In relationships, disagreements are likely to occur; verbal altercations, misunderstandings etc., between friends, family, or colleagues at work. When this happens, how we deal with it; what we say and how we say it matters.
We need to understand that people are different; while some people are upfront and can articulately express themselves, others are shy and avoid it as best as they can. It may be because they don’t know how to express themselves. They don’t want to offend or seem confrontational or fear doing it wrong, even if they are hurt. However, it would keep recurring when you keep excusing the issue and letting it slide.
Question What can I do to avoid conflict, and what should I do to stop it from escalating if it seems inevitable? It is crucial to speak up and address the issue constructively, and on time so it doesn’t escalate. Talk to your partner or whoever you are having the issue with and encourage them to do the same. This way, you avoid tension from setting in and building up,
Why? Because healthy communication is essential when building a healthy relationship, and not addressing it the right way will only worsen things.
To adequately address an issue, you must identify the cause and focus on ways to resolve it. How we go about it is also important. For instance, when you say to a person, “you are very lazy! All you do all day is eat, sleep and be on your phone!”. You are very unhelpful!” They will feel hurt, may become defensive and angry or even withdraw from you when they feel criticised.
However, when you say to the person, “It upsets me that you don’t do any of the house chores and it would be helpful if you assisted me in doing some of it…” in the right tone and manner, you have gotten the person’s attention. They may have been oblivious to the fact that they neglected their responsibility of work to you. Constructively raising the issue opens a window where you can discuss, find common ground, and agree.
It is one thing to raise an issue and another to bring up a solution. Once you have tabled the matter, suggest solutions and be specific when stating them. You should also be open to seeing things from your partner’s perspective, understand where they are coming from, and identify opportunities for a compromise that favours you. Take turns talking and expressing your feelings; if it helps, you can write a list stating what you like or dislike and ways to move forward or a letter.
There is a difference between listening to reply and listening to understand. When you find yourself “cross-complaining”, “yes-butting”, interrupting, looking at everything except the person talking to you etc., it shows that they don’t have your attention and you don’t care what they want to say. However, when you let them speak without interrupting, maintain relaxed eye contact, answer questions that need a reply, ask open-ended questions and paraphrase what they said for clarity and try to understand where they are coming from with empathy, you show you care, accept, respect them, and you are willing to improve the relationship.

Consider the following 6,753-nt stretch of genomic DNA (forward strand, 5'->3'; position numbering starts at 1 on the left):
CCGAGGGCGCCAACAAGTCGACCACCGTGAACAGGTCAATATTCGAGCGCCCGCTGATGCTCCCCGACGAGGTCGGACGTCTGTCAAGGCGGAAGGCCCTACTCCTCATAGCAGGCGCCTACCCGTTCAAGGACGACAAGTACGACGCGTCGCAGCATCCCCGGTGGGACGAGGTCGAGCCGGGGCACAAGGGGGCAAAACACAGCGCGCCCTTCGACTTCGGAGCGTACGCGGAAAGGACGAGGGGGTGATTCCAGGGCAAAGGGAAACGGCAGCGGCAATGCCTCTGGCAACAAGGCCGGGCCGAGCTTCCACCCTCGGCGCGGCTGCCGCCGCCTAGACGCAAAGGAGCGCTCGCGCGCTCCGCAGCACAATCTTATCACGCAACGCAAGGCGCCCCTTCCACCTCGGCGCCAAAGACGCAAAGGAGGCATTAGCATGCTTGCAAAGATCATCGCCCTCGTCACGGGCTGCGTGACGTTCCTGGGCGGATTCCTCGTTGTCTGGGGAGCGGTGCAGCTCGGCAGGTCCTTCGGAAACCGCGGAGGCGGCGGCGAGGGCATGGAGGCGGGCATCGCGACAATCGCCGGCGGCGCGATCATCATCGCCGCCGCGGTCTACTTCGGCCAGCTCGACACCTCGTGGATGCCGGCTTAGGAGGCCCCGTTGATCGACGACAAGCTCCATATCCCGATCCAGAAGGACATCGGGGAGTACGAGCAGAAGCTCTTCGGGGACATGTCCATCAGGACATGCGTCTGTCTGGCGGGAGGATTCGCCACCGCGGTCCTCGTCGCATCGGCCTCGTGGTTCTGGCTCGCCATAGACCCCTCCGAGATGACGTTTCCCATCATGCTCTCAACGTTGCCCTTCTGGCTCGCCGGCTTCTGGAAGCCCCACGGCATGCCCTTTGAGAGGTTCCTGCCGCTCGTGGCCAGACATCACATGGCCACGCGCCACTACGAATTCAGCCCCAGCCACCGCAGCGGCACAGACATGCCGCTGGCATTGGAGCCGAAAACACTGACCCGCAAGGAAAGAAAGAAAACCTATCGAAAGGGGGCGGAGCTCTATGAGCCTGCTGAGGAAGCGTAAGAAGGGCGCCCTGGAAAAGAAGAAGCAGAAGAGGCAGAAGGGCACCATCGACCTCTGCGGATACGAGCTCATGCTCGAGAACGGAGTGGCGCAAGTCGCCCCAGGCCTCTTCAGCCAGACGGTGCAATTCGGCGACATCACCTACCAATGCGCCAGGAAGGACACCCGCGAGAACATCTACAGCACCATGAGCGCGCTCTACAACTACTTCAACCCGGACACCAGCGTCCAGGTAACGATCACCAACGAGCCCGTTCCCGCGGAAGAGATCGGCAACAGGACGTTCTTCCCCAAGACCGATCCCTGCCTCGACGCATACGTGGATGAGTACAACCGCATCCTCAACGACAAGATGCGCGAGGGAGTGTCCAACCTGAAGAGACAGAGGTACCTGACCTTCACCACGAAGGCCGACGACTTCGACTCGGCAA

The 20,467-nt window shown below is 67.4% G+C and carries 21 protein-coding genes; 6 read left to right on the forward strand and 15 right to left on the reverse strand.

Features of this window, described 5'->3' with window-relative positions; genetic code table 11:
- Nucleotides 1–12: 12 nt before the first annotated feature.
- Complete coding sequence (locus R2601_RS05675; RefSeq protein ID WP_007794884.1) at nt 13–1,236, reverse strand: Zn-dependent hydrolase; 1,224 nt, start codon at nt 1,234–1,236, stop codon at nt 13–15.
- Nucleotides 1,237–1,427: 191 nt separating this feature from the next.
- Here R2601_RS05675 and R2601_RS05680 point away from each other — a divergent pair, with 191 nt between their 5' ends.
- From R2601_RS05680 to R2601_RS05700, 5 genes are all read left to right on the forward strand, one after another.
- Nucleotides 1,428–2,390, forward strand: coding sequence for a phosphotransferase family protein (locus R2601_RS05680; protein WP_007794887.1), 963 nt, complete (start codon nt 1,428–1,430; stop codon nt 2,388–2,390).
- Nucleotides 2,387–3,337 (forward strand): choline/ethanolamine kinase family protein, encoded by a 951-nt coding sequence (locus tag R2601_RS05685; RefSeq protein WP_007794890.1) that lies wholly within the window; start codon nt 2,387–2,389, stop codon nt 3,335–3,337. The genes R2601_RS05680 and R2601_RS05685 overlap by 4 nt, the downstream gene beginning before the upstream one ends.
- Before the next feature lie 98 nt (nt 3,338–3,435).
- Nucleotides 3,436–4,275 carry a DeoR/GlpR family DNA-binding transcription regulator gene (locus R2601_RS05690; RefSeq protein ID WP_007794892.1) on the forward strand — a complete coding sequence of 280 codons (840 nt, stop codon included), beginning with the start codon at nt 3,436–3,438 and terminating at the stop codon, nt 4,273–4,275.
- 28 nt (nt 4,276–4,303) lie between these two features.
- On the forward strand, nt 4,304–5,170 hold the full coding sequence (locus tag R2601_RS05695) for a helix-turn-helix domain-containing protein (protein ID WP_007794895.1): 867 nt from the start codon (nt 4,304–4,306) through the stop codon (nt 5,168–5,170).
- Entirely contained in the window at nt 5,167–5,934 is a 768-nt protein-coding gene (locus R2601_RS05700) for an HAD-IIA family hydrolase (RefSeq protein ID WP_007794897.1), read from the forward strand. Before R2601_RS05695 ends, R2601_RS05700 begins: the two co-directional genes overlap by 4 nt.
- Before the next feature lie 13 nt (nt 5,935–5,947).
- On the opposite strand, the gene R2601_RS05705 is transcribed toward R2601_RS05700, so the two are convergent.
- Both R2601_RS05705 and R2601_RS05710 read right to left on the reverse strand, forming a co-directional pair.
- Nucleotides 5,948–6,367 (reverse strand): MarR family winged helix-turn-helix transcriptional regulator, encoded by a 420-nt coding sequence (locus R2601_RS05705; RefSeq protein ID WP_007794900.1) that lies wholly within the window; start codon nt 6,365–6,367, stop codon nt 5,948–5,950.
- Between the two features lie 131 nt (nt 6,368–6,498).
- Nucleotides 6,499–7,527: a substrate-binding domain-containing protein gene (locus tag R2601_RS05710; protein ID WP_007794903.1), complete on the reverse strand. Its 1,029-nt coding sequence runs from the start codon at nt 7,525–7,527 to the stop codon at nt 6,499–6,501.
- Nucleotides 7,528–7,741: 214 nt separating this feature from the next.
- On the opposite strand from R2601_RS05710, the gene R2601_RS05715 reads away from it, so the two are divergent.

The best way to respond to negative behaviour, whether sarcasm, anger, name-calling etc., isn’t negative behaviour but reciprocating it with a warm calmness or humour to reduce the tension.
Sometimes arguments can take an unexpected turn and become heated. In that regard, it is expedient that you maintain calm before either of you says or does something that you may regret and give each other some space to cool off.
You could say:
“At this moment, I don’t think I’m doing justice to this conversation. So I am going to cool off, and we could talk about it when I come back if you would like.”
“This isn’t going anywhere. Let’s tap out before we both say some things we will regret.”
“Look, I am going out for some fresh air; otherwise, I will regret what I say next, and I don’t want to do that. So you need not follow me and trust that I will come back.”
In situations where you find yourself exchanging some nasty comments, it is essential to offer a sincere apology, and you can say:
“You know what, an apology is important, and I admit I was wrong. I was angry; I felt attacked, and I regretted it. I am sorry.”
“I feel terrible about the things I said, that was insensitive of me, and I wish I had been more thoughtful to your feelings and listened more; I am sorry. Is there anything I can do to make up for what I’ve done?”
“You have every right to be angry and upset with me. I know we talked about this before, and I made a mess of things. I am sorry.”
Even though arguments and misunderstandings are characteristic and sometimes improve relationships, constant arguments can be very exhausting and take a toll on your mental health and overall well-being. If you can’t be yourself or express yourself without fear of retaliation, you may be experiencing abuse. So, again, I suggest you see a professional.